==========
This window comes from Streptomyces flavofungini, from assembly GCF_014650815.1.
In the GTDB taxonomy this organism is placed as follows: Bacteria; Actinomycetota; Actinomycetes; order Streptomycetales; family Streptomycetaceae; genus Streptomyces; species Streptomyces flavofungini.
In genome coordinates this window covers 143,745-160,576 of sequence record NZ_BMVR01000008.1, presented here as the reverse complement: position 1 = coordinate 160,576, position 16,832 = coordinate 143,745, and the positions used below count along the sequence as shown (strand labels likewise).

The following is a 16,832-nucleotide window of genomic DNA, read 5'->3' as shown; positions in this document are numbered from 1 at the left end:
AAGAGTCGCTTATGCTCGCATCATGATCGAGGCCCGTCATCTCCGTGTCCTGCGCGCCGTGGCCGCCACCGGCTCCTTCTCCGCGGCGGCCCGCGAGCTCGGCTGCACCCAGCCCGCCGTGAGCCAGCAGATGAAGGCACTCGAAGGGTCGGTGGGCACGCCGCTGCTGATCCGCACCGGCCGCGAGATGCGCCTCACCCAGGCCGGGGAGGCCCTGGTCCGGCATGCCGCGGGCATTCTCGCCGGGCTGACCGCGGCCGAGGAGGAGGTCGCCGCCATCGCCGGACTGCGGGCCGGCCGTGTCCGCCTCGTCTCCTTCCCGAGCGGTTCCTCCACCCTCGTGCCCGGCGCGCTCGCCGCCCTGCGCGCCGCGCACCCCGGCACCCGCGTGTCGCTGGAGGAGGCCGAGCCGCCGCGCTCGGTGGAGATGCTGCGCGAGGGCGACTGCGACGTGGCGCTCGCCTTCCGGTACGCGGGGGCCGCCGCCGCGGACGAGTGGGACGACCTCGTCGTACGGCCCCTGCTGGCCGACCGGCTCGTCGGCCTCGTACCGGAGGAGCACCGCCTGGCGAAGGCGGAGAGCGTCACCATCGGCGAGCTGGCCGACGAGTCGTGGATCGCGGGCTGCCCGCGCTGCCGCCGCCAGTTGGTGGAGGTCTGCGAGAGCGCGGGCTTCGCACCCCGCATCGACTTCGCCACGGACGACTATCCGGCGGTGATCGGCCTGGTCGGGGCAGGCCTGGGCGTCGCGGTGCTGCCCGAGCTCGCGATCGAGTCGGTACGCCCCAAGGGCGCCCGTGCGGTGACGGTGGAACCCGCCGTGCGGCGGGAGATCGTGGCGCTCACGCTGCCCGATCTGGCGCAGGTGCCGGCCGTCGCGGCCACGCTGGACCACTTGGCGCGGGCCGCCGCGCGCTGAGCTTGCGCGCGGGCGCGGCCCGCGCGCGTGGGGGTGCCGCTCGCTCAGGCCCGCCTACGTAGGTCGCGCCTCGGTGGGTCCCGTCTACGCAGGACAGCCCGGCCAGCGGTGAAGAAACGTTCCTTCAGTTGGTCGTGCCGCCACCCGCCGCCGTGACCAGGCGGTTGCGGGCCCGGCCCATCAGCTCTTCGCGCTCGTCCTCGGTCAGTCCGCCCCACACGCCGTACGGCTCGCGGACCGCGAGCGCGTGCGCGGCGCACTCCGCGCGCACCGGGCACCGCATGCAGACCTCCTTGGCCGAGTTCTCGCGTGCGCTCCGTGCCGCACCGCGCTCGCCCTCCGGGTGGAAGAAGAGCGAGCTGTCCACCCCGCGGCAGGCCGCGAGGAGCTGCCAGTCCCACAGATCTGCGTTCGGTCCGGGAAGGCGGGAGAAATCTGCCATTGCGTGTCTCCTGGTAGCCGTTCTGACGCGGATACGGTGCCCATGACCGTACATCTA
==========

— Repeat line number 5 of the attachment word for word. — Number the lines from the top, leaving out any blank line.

AAGAGTCGCTTATGCTCGCATCATGATCGAGGCCCGTCATCTCCGTGTCCTGCGCGCCGTGGCCGCCACCGGCTCCTTCTCCGCGGCGGCCCGCGAGCTCGGCTGCACCCAGCCCGCCGTGAGCCAGCAGATGAAGGCACTCGAAGGGTCGGTGGGCACGCCGCTGCTGATCCGCACCGGCCGCGAGATGCGCCTCACCCAGGCCGGGGAGGCCCTGGTCCGGCATGCCGCGGGCATTCTCGCCGGGCTGACCGCGGCCGAGGAGGAGGTCGCCGCCATCGCCGGACTGCGGGCCGGCCGTGTCCGCCTCGTCTCCTTCCCGAGCGGTTCCTCCACCCTCGTGCCCGGCGCGCTCGCCGCCCTGCGCGCCGCGCACCCCGGCACCCGCGTGTCGCTGGAGGAGGCCGAGCCGCCGCGCTCGGTGGAGATGCTGCGCGAGGGCGACTGCGACGTGGCGCTCGCCTTCCGGTACGCGGGGGCCGCCGCCGCGGACGAGTGGGACGACCTCGTCGTACGGCCCCTGCTGGCCGACCGGCTCGTCGGCCTCGTACCGGAGGAGCACCGCCTGGCGAAGGCGGAGAGCGTCACCATCGGCGAGCTGGCCGACGAGTCGTGGATCGCGGGCTGCCCGCGCTGCCGCCGCCAGTTGGTGGAGGTCTGCGAGAGCGCGGGCTTCGCACCCCGCATCGACTTCGCCACGGACGACTATCCGGCGGTGATCGGCCTGGTCGGGGCAGGCCTGGGCGTCGCGGTGCTGCCCGAGCTCGCGATCGAGTCGGTACGCCCCAAGGGCGCCCGTGCGGTGACGGTGGAACCCGCCGTGCGGCGGGAGATCGTGGCGCTCACGCTGCCCGATCTGGCGCAGGTGCCGGCCGTCGCGGCCACGCTGGACCACTTGGCGCGGGCCGCCGCGCGCTGAGCTTGCGCGCGGGCGCGGCCCGCGCGCGTGGGGGTGCCGCTCGCTCAGGCCCGCCTACGTAGGTCGCGCCTCGGTGGGTCCCGTCTACGCAGGACAGCCCGGCCAGCGGTGAAGAAACGTTCCTTCAGTTGGTCGTGCCGCCACCCGCCGCCGTGACCAGGCGGTTGCGGGCCCGGCCCATCAGCTCTTCGCGCTCGTCCTCGGTCAGTCCGCCCCACACGCCGTACGGCTCGCGGACCGCGAGCGCGTGCGCGGCGCACTCCGCGCGCACCGGGCACCGCATGCAGACCTCCTTGGCCGAGTTCTCGCGTGCGCTCCGTGCCGCACCGCGCTCGCCCTCCGGGTGGAAGAAGAGCGAGCTGTCCACCCCGCGGCAGGCCGCGAGGAGCTGCCAGTCCCACAGATCTGCGTTCGGTCCGGGAAGGCGGGAGAAATCTGCCATTGCGTGTCTCCTGGTAGCCGTTCTGACGCGGATACGGTGCCCATGACCGTACATCTA